10: precursor, 20: reactant, 30: electromagnetic wave, 200: transistor, 205: conductor, 205a: conductor, 205b: conductor, 210: insulator, 212: insulator, 214: insulator, 216: insulator, 217: insulator, 218: conductor, 222: insulator, 224: insulator, 224A: insulating film, 230: oxide, 230a: oxide, 230A: oxide film, 230b: oxide, 230B: oxide film, 230c: oxide, 230C: oxide film, 240: conductor, 240a: conductor, 240b: conductor, 241: insulator, 241a: insulator, 241b: insulator, 242: conductor, 242a: conductor, 242A: conductive film, 242b: conductor, 242B: conductor layer, 243: oxide, 243a: oxide, 243A: oxide film, 243b: oxide, 243B: oxide layer, 246: conductor, 246a: conductor, 246b: conductor, 250: insulator, 250A: insulating film, 260: conductor, 260a: conductor, 260Aa: conductive film, 260Ab: conductive film, 260b: conductor, 272: insulator, 272A: insulating film, 273: insulator, 273A: insulating film, 274: insulator, 280: insulator, 281: insulator, 282: insulator, 283: insulator, 283a: insulator, 290: electromagnetic wave, 292: electromagnetic wave

Claims

1. A manufacturing method of a semiconductor device comprising a first conductor, first and second insulators, and first and second oxides, comprising:

forming the first oxide over a substrate;
depositing the first insulator over the first oxide;
forming an opening reaching the first oxide in the first insulator;
depositing a first oxide film in contact with the first oxide and the first insulator in the opening;
depositing a first insulating film over the first oxide film by a PEALD method;
depositing a first conductive film over the first insulating film; and
removing part of the first oxide film, part of the first insulating film, and part of the first conductive film until a top surface of the first insulator is exposed to form the second oxide, the second insulator, and the first conductor,
wherein the deposition of the first insulating film was performed while the substrate is heated to higher than or equal to 300° C., and
wherein a step of introducing a first gas containing silicon into a chamber and a step of introducing a second gas that contains oxygen radicals and does not contain hydrogen atoms into the chamber are included.

2. The manufacturing method of a semiconductor device according to claim 1,

wherein the first oxide, the first oxide film, and the first insulator are irradiated with a microwave in the step of introducing the second gas.

3. A manufacturing method of a semiconductor device comprising a first conductor, first and second insulators, and first and second oxides, comprising:

forming the first oxide over a substrate;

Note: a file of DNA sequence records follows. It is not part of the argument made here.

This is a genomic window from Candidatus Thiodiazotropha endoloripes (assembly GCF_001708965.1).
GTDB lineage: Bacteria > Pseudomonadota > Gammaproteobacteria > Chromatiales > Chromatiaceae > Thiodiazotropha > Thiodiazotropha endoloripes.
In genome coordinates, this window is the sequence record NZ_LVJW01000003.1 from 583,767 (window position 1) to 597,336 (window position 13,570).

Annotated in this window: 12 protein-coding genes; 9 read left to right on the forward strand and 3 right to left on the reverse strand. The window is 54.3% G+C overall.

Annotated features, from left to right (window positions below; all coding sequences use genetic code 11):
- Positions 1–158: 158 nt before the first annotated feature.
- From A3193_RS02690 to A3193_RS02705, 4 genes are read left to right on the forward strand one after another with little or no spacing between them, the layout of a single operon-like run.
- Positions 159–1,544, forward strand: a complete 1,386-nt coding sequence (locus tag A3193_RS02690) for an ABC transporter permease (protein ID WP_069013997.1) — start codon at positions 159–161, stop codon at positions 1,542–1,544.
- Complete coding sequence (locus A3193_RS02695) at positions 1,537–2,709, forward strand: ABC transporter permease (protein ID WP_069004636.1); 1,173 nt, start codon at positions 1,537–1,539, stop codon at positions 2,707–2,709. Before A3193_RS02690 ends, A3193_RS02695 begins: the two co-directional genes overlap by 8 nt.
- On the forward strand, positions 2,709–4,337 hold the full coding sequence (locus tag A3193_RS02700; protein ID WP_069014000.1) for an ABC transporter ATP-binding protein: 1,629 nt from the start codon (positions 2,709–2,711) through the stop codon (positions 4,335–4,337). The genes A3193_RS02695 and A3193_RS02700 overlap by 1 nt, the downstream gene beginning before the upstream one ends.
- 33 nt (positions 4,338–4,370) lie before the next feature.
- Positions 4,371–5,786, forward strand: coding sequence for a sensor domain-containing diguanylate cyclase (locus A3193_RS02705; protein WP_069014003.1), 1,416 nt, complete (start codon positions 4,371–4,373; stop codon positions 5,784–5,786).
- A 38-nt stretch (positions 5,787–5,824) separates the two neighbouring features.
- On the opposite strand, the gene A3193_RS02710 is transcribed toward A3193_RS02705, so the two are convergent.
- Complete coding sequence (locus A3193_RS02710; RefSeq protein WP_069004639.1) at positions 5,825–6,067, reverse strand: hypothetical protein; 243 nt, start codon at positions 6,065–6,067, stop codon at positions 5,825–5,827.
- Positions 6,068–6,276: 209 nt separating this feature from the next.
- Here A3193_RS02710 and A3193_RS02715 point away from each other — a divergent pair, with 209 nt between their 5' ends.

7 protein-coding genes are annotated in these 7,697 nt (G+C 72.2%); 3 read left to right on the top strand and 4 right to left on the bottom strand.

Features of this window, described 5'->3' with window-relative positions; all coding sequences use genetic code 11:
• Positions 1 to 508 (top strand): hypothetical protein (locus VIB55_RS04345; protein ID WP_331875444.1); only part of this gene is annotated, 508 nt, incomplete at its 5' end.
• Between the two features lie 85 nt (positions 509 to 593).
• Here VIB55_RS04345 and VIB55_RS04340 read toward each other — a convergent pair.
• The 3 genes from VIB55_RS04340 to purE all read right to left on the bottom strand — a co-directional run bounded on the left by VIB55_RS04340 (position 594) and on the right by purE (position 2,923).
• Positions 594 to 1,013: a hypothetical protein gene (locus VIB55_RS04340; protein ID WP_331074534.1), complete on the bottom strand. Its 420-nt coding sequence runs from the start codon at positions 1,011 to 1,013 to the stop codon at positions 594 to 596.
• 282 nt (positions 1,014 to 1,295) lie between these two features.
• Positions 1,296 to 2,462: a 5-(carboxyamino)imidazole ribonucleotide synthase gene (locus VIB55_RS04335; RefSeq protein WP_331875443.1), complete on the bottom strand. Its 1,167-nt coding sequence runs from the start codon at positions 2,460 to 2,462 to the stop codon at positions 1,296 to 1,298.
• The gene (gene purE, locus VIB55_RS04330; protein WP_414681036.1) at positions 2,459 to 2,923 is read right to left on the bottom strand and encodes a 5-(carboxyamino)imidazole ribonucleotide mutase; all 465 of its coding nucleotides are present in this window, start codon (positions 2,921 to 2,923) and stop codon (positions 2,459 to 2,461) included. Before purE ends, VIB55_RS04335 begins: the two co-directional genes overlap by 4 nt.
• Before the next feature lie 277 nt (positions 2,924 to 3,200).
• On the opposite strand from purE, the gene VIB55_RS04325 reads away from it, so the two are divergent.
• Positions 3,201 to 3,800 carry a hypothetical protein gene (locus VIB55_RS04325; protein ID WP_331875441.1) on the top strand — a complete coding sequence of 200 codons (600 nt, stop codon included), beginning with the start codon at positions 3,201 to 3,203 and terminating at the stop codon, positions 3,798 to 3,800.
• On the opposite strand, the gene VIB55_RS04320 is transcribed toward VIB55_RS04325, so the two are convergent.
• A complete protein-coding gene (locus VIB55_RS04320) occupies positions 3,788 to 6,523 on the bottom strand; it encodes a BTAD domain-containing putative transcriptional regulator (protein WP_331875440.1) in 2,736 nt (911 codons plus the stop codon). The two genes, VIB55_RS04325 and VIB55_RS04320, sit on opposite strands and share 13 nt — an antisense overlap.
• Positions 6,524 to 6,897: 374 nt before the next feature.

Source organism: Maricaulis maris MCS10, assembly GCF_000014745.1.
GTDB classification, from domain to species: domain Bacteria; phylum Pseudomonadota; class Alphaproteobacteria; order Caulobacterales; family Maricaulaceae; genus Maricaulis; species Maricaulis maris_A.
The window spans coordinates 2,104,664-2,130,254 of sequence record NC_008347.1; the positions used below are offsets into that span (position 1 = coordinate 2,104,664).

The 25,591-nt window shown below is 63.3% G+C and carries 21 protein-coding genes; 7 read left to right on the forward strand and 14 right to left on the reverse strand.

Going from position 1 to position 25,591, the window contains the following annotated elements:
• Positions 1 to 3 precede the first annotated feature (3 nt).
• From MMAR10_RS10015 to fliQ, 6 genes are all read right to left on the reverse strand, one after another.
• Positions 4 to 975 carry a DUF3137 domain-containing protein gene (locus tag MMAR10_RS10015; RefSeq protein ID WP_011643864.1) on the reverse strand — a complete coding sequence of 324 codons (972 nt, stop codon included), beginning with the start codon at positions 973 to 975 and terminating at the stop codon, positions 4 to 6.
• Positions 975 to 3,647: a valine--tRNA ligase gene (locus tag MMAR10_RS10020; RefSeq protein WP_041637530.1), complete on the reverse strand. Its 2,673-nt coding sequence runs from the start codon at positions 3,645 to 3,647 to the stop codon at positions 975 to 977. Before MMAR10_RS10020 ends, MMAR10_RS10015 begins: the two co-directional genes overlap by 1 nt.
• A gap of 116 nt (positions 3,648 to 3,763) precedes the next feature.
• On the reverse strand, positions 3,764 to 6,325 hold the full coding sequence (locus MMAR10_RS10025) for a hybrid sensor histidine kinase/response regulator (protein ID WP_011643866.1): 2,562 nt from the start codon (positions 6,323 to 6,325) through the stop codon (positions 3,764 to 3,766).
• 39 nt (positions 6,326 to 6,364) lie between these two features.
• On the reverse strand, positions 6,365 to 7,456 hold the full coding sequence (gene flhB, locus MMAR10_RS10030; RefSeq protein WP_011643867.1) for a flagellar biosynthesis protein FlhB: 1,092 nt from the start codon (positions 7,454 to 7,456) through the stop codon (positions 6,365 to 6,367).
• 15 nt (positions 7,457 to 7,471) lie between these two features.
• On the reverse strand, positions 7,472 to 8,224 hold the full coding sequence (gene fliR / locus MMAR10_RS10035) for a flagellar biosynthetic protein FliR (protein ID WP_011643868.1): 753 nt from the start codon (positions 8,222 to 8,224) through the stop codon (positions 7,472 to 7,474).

depositing the first insulator over the first oxide;
forming an opening reaching the first oxide in the first insulator;
depositing a first oxide film in contact with the first oxide and the first insulator in the opening;
depositing a first insulating film over the first oxide film by a thermal ALD method;
depositing a first conductive film over the first insulating film; and
removing part of the first oxide film, part of the first insulating film, and part of the first conductive film until a top surface of the first insulator is exposed to form the second oxide, the second insulator, and the first conductor,
wherein the deposition of the first insulating film is performed while the substrate is heated to higher than or equal to 350° C., and
wherein a step of introducing a first gas containing silicon into a chamber and a step of introducing a second gas that contains at least one of ozone and oxygen and does not contain hydrogen atoms into the chamber are included.

4. The manufacturing method of a semiconductor device according to claim 1,

wherein the first oxide, the first oxide film, and the first insulator are irradiated with a microwave before the first insulating film is deposited.

5. The manufacturing method of a semiconductor device according to claim 1,

wherein plasma treatment is performed on the first oxide, the first oxide film, and the first insulator in an atmosphere containing oxygen before the first insulating film is deposited.

6. The manufacturing method of a semiconductor device according to claim 1,

wherein after the second oxide, the second insulator, and the first conductor are formed, a third insulator is further deposited over the first insulator, the second oxide, the second insulator, and the first conductor, and
wherein a silicon nitride film is deposited over the third insulator by a PEALD method.

7. The manufacturing method of a semiconductor device according to claim 6,

wherein the first oxide, the second oxide, and the first insulator are irradiated with a microwave before the silicon nitride film is deposited.

8. The manufacturing method of a semiconductor device according to claim 3,

wherein the first oxide, the first oxide film, and the first insulator are irradiated with a microwave before the first insulating film is deposited.

9. The manufacturing method of a semiconductor device according to claim 3,

wherein plasma treatment is performed on the first oxide, the first oxide film, and the first insulator in an atmosphere containing oxygen before the first insulating film is deposited.

10. The manufacturing method of a semiconductor device according to claim 3,

wherein after the second oxide, the second insulator, and the first conductor are formed, a third insulator is further deposited over the first insulator, the second oxide, the second insulator, and the first conductor, and
wherein a silicon nitride film is deposited over the third insulator by a PEALD method.

11. The manufacturing method of a semiconductor device according to claim 10,

wherein the first oxide, the second oxide, and the first insulator are irradiated with a microwave before the silicon nitride film is deposited.
Patent History
Publication number: 20210320193
Type: Application
Filed: Aug 30, 2019
Publication Date: Oct 14, 2021
Applicant: SEMICONDUCTOR ENERGY LABORATORY CO., LTD. (ATSUGI-SHI, KANAGAWA-KEN)
Inventors: Shunpei YAMAZAKI (Setagaya, Tokyo), Naoki OKUNO (Yamato, Kanagawa), Tetsuya KAKEHATA (Isehara, Kanagawa), Hiroki KOMAGATA (Atsugi, Kanagawa), Yuji EGI (Atsugi, Kanagawa)
Application Number: 17/271,716
Classifications
International Classification: H01L 29/66 (20060101); H01L 21/02 (20060101);